Pioneer's Johnson Focused on Finish
Pioneer's Johnson Focused on Finish
Boys Track & Field
Posted Thursday, May 24, 2012

By Geoff Kimmerly
Second Half editor

At 6-foot-1 and a solid 205 pounds, Drake Johnson looks every bit the college running back he’ll become this fall at the University of Michigan.

And amid chasing the MHSAA record for single-season rushing yards this fall, he became a recognizable face as well.

But not long ago, Johnson was known primarily for the elite times he ran during track season. And that allowed the Ann Arbor Pioneer hurdler to have a little extra fun.

A self-admitted jokester, Johnson would get a chuckle before races while watching opponents keep a lookout for him, not realizing he was standing next to them.

“Let’s see who they think I am before the race,” Johnson would say to himself. “And once they figured out who I am, they’d be like, ‘No way! This can’t be Drake.’

“I’d just win the race.”

Now there are few in MHSAA track and field who don't recognize him – or know of the legacy he's about the leave. 

Johnson is a two-time MHSAA Division 1 champion in the 110-meter hurdles, and won both that race (14.25) and the 300 hurdles (38.63) at Friday's Division 1 Regional at Saline. He owns the Pioneers’ record in the 110 hurdles of 13.7 seconds, and also will run as part of the 1,600 relay at next weekend’s Division I Final at East Kentwood High.

A Second Half High 5 recipient this week, Johnson has two goals for his final high school meet: Break the all-Finals record in the 110 of 13.6 seconds set by Detroit Central’s Thomas Wilcher in 1982, and win the 300 intermediate hurdles – a race he qualified for last season, but did not advance in past the preliminaries.

Johnson won both hurdles races at last weekend's Regional by more than a second – margins that also have become the norm. After finishing third in the 110 hurdles as a freshman at the 2009 Division 1 Final, Johnson won that race in 2010 by 34 hundredths of a second and last season by 44 hundredths.

His 13.9 Finals qualifying time this spring is the second-fastest among all four divisions. And his best time in high school competition – 13.7 – is faster than them all.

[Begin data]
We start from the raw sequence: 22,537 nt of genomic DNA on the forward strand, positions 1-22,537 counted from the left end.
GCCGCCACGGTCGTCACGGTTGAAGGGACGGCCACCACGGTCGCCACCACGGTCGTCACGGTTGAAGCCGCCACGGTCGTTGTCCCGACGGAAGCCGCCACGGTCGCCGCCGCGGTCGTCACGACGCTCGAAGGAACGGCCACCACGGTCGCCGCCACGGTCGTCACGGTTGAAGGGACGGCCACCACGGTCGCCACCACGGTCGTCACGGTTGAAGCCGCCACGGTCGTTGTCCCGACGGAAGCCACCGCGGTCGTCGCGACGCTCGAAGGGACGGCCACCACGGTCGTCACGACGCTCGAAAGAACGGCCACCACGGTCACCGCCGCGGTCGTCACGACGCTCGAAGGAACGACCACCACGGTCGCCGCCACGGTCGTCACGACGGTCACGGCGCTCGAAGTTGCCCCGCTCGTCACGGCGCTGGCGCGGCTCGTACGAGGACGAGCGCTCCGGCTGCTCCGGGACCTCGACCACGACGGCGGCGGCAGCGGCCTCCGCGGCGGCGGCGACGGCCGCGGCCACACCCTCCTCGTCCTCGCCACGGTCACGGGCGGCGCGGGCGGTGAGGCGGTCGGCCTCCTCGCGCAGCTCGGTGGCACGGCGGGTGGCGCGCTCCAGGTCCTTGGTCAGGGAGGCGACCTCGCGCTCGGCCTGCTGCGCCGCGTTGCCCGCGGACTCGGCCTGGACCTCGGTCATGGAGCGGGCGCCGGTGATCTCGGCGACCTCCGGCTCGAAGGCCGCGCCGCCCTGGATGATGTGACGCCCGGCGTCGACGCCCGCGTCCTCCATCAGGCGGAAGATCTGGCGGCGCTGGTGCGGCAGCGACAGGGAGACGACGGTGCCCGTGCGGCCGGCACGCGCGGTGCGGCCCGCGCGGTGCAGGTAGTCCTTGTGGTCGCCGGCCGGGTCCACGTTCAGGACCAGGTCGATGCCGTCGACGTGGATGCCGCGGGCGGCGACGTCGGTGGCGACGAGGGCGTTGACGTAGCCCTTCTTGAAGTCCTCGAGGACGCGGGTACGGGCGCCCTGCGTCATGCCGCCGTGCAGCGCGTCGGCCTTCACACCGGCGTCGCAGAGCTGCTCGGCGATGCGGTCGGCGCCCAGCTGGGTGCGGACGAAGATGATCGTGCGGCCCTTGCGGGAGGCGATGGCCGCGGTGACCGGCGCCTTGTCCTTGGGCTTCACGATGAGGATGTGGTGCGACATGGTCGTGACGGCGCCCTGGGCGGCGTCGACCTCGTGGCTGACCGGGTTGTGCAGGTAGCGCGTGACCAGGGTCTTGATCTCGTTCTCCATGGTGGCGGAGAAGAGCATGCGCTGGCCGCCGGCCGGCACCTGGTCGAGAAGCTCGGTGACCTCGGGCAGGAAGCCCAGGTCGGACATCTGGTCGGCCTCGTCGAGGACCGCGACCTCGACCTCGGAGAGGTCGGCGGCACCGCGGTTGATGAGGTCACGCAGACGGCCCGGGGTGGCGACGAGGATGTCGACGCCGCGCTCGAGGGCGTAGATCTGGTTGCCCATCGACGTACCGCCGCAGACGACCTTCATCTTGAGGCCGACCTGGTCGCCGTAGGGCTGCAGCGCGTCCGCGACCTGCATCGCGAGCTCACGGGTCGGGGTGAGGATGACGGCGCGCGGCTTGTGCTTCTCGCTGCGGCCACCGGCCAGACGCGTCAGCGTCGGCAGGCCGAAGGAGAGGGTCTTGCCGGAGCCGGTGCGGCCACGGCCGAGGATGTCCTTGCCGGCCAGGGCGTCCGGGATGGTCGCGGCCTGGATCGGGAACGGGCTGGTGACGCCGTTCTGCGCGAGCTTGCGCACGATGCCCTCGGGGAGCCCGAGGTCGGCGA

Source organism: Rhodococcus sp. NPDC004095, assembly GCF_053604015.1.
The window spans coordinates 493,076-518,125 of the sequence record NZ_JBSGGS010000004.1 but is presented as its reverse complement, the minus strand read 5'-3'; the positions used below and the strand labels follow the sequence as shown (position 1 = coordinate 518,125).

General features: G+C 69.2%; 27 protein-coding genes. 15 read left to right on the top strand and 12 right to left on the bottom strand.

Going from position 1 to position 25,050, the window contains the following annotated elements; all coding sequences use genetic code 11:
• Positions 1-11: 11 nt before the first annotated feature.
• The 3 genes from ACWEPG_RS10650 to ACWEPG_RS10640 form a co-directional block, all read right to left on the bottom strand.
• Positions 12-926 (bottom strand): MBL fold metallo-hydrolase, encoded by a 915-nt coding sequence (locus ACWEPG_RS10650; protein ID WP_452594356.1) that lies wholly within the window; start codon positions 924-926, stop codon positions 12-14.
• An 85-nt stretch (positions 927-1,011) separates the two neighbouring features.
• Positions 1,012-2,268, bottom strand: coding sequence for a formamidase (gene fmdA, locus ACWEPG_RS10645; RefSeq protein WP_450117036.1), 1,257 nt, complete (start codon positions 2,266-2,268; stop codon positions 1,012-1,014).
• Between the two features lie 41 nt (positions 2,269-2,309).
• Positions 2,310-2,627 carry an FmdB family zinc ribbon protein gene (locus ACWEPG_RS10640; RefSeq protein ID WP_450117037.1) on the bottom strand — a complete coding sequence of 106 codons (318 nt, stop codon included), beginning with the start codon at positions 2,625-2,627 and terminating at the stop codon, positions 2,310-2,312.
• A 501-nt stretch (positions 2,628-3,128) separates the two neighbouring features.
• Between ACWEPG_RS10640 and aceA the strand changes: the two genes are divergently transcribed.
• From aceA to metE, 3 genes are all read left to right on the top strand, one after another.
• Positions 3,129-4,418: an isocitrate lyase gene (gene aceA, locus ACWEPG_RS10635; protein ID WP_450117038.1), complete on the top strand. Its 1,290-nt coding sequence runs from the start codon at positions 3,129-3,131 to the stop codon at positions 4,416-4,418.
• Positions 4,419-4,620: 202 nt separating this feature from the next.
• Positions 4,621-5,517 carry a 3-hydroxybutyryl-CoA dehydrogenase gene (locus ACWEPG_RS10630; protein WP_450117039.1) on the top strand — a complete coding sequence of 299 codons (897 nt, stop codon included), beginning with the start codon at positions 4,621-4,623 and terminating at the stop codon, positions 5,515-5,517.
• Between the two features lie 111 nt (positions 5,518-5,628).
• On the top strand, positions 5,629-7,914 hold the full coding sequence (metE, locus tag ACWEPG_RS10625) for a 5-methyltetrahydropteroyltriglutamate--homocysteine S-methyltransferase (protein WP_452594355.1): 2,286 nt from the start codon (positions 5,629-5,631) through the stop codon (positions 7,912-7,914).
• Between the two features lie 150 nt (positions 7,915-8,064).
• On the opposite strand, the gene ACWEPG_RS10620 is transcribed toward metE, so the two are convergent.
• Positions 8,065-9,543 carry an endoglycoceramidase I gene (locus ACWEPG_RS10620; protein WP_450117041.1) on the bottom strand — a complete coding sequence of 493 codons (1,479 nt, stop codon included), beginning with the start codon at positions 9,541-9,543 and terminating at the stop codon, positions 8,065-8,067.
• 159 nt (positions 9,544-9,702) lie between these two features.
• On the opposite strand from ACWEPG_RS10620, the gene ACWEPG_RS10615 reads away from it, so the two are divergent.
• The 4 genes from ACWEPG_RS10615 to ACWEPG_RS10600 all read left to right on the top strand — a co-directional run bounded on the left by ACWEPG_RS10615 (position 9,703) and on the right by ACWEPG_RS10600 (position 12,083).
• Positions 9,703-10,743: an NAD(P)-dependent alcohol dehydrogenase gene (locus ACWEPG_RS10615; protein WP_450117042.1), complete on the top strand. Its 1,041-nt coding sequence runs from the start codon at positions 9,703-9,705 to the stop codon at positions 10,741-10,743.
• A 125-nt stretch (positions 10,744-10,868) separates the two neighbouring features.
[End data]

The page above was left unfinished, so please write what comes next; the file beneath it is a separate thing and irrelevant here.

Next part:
“He’s always had high aspirations to do really well,” said Pioneer coach Don Sleeman, who is finishing his 39th season coaching the Pioneers' boys team. “He’s basically been (this) way from the get-go. I’ve had kids you could see as freshmen would be really good if they developed … but Drake was really good from freshman year on. His talent was pretty obvious.”

And it’s not restricted to hurdles. Johnson would do just fine as a sprinter – for example, he’s beaten Ann Arbor Skyline’s Nathan Hansen, who posted the fifth-fastest Division 1 qualifying time in the 100 of 10.8 seconds. Johnson uses his strength to power through races like he has a ball tucked under his arm, continuously accelerating as others begin to fade.

And the hurdles offer a canvas on which he can create what he describes as his art.

“Everyone has a top speed. It's only one variable -- are you fast, or are you not fast? With hurdles, … it’s a combination of speed and hours of working on technique,” Johnson said. “There's almost that second variable to it, that X factor. A lot of people … can work on technique for hours and hours.

"It’s deeper, but at the time, it’s so incredibly simple. Whoever gets there faster wins the race. Whatever form allows me to finish the fastest, then technically I have better form than you do.”

Johnson has seven entries in the MHSAA football record book, thanks to his incredible numbers in the fall. In 12 games, Johnson ran 344 times for 2,809 yards and 37 touchdowns, and scored 38 times total. His yardage is sixth-most for one season in MHSAA history.

A downfall of his final run through high school track has been the outside expectation that he would post super-fast times in every race – although doing so hasn't always been necessary to win. Sometimes, Johnson focused more on working on nuances, or saving up energy for other events.

But he’s looking forward to one last opportunity to let fly before moving down the road and onto the next level of competition.

“Knowing that it’s my last chance to get the record, I have a sense of urgency almost,” Johnson said. “Also, if I had an actually good start, and a full race, if I run the way I feeI could run it, I’m hoping I could possibly go 13.1 – if I were to run the perfect race.”

Click to read more about Johnson's career aspirations and favorite football runners. 

PHOTO: Ann Arbor Pioneer's Drake Johnson won last season's MHSAA Division 1 110 hurdles Final by nearly half a second.


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